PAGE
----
Culverts & Weirs

Central Park Weir

What are Culverts & Weirs?

A culvert provides a means of unrestricted water conveyance under roadways or under parcels of land.


A weir is almost a small-scale dam, holding back the water and regulating it's flow and allowing it to either flow over the top of the wall creating a waterfall effect, through gates in the wall, or a combination of both.


Mill Creek Linear Park makes use of both culvert and weir structures, along with a few bridges, to create a variety of visual and sound-pleasing experiences as one walks along the canals banks. Holding the water at consistent levels allows for the lake area in Central Park, the Sluice that turns the Mill House Waterwheel and aerators, or fountains, in scattered locations, and riverside gardens beside the canal.

Central Park Weir Construction

Central Park Weir

The Central Park Weir was the first weir constructed within a three week window in December of 2007 while the Kern Island Canal was closed for routine maintenance, along with all the other canal upgrades and redesigns. The weir is a 96-foot long circular arc consisting of 10 precast wall panels, plus two gated panels for the intake structure. Each panel has an eight foot wide by 12" high base, with the wall portion for the main panels varying from 4'-7" wide by 2'-6" high at the sides of the canal to 10'-6" wide by 10'-0" high for most of the structure. The weir allows for a more than two foot fall from design water level from the lake to the next section of the canal.

17th Street Weir Construction

17th Street Weir

The 17th Street Weir is L-shaped in design. This allows water to spill over two straight legs flowing perpendicular to and parallel to the canal. The weir was built during the three week construction schedule in December of 2008 when the Canal was closed for maintenance. This weir is comprised of 8 precast panels with two extra panels used for the gated intake structure. Each panel has an 8'-0" by 12" high base, and a 10'-6" wide by 10'-6" high wall. The intake structure is more than 26' x 16', utilizes the weir's slide gates and a bypass gate opening to control water flow and regulate canal water levels in this section of the Mill Creek Linear Park enabling water to be diverted to the Mill House's Waterwheel Sluice.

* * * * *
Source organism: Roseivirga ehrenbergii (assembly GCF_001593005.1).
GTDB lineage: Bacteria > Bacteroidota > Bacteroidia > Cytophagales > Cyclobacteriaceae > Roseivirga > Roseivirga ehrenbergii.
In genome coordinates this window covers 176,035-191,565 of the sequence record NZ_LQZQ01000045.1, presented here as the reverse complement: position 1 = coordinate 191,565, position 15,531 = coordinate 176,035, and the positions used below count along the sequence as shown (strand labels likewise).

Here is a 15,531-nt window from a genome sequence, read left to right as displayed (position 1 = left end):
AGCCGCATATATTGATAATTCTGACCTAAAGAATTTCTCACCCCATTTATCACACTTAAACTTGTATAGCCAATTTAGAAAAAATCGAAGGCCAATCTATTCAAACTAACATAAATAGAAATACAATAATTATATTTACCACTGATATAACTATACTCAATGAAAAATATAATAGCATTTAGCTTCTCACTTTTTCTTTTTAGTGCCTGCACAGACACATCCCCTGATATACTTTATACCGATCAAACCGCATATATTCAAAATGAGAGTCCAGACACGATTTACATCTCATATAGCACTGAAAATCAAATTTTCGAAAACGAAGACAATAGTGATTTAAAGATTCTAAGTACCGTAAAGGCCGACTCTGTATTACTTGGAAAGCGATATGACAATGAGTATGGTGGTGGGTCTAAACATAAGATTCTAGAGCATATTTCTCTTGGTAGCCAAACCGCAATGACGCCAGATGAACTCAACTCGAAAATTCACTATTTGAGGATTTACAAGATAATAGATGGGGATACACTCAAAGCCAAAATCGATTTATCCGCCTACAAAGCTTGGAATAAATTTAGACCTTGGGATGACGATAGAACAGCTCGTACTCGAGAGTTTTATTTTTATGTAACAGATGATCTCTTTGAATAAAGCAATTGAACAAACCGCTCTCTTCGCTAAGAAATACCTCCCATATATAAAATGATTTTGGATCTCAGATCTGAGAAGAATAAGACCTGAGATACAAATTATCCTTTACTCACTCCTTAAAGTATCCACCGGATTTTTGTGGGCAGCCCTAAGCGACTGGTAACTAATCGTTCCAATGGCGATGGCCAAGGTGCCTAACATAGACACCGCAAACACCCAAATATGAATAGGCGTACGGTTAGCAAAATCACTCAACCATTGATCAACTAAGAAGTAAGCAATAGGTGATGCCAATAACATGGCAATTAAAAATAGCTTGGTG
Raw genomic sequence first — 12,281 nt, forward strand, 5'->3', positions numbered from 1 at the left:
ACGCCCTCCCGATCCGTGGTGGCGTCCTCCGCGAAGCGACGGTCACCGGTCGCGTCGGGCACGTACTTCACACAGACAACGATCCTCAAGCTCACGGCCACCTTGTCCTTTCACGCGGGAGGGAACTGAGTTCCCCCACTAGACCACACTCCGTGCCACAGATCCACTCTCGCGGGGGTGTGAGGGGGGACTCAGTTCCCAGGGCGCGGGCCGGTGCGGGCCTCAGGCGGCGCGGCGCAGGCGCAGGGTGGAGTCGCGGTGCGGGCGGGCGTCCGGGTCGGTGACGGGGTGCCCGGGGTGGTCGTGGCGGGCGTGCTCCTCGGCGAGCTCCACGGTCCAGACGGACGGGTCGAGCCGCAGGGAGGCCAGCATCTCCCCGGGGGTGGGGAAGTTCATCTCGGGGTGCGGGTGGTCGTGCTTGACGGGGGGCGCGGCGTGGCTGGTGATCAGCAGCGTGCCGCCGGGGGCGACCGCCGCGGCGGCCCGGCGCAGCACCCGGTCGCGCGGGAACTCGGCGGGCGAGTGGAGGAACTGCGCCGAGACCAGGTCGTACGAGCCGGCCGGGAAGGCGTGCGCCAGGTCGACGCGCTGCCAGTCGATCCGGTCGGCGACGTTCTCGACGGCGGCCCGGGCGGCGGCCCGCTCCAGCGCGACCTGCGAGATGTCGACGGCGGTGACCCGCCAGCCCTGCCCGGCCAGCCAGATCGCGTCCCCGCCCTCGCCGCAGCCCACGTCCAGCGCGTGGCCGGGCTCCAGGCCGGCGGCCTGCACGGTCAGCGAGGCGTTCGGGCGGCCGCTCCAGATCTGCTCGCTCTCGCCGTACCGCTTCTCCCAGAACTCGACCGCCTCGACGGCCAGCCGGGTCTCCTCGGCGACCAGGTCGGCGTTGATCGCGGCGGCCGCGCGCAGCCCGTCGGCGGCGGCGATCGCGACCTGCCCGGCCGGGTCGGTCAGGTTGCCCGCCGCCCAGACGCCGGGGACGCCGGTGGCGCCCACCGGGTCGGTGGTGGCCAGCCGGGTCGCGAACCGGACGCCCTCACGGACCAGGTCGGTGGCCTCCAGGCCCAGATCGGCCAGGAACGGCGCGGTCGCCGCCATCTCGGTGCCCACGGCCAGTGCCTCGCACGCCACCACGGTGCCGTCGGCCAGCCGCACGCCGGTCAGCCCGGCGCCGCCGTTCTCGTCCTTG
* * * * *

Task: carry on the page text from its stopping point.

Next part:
California Avenue Weir Construction

California Avenue Weir

The weir structure at California Avenue is an 85-foot long circular arc. The weir was also built during the three week construction schedule in December of 2008 when the Canal was closed for maintenance.  The weir structure consists of 8 precast panels in conjunction with two panels used for the gated intake structure. Each panel has an 8'-0" wide by 12" high base. The two anchor panels have walls of 11'-4" wide by 10'-6" high. The six remaining panels are each 10'-6" wide by 10'-6" high. The intake structure is more than 32' x 18' in size, and works in combination with the weir's slide gates and bypass gate opening to control water flow and regulate canal water levels along the southern portion of the Mill Creek Linear Park.

21st Street Culvert

Culvert Modifications

Culverts at 24th, 21st and 19th Streets, and California Avenue were modified with wingwalls and diverter panels allowing water to transition and flow smoother through each box culvert.  The culverts at 17th and 18th Streets were removed completely and replaced with bridge structures.  For more information on those, visit our Mill Creek Bridges page.